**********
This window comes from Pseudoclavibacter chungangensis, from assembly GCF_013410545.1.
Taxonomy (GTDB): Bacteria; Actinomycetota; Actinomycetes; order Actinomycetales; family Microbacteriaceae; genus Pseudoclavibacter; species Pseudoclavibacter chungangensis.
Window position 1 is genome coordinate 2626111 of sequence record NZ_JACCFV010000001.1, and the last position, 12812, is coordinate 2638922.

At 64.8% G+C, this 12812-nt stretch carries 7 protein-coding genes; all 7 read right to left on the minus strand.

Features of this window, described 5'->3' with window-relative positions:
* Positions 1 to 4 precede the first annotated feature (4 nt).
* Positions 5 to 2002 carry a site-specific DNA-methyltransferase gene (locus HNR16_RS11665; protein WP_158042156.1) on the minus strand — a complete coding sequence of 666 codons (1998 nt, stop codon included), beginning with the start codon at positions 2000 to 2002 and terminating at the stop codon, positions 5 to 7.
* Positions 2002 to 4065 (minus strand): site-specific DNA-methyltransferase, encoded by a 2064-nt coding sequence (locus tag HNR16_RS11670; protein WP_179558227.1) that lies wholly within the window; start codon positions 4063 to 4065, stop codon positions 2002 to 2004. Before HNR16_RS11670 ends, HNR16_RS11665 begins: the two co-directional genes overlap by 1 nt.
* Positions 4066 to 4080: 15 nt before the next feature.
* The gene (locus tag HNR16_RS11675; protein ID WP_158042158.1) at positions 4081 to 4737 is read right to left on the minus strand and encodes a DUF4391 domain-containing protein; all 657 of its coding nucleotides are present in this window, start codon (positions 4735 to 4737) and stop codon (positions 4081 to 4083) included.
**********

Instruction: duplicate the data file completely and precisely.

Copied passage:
This window comes from Pseudoclavibacter chungangensis, from assembly GCF_013410545.1.
Taxonomy (GTDB): Bacteria; Actinomycetota; Actinomycetes; order Actinomycetales; family Microbacteriaceae; genus Pseudoclavibacter; species Pseudoclavibacter chungangensis.
Window position 1 is genome coordinate 2626111 of sequence record NZ_JACCFV010000001.1, and the last position, 12812, is coordinate 2638922.

At 64.8% G+C, this 12812-nt stretch carries 7 protein-coding genes; all 7 read right to left on the minus strand.

Features of this window, described 5'->3' with window-relative positions:
* Positions 1 to 4 precede the first annotated feature (4 nt).
* Positions 5 to 2002 carry a site-specific DNA-methyltransferase gene (locus HNR16_RS11665; protein WP_158042156.1) on the minus strand — a complete coding sequence of 666 codons (1998 nt, stop codon included), beginning with the start codon at positions 2000 to 2002 and terminating at the stop codon, positions 5 to 7.
* Positions 2002 to 4065 (minus strand): site-specific DNA-methyltransferase, encoded by a 2064-nt coding sequence (locus tag HNR16_RS11670; protein WP_179558227.1) that lies wholly within the window; start codon positions 4063 to 4065, stop codon positions 2002 to 2004. Before HNR16_RS11670 ends, HNR16_RS11665 begins: the two co-directional genes overlap by 1 nt.
* Positions 4066 to 4080: 15 nt before the next feature.
* The gene (locus tag HNR16_RS11675; protein ID WP_158042158.1) at positions 4081 to 4737 is read right to left on the minus strand and encodes a DUF4391 domain-containing protein; all 657 of its coding nucleotides are present in this window, start codon (positions 4735 to 4737) and stop codon (positions 4081 to 4083) included.